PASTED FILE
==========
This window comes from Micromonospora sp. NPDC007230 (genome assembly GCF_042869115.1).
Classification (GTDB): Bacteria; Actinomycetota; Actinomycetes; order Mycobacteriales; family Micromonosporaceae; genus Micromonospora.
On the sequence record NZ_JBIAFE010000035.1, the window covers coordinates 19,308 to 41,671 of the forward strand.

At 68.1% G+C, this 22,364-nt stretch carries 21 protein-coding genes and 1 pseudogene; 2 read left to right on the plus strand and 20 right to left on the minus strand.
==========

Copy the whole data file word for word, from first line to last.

This window comes from Micromonospora sp. NPDC007230 (genome assembly GCF_042869115.1).
Classification (GTDB): Bacteria; Actinomycetota; Actinomycetes; order Mycobacteriales; family Micromonosporaceae; genus Micromonospora.
On the sequence record NZ_JBIAFE010000035.1, the window covers coordinates 19,308 to 41,671 of the forward strand.

At 68.1% G+C, this 22,364-nt stretch carries 21 protein-coding genes and 1 pseudogene; 2 read left to right on the plus strand and 20 right to left on the minus strand.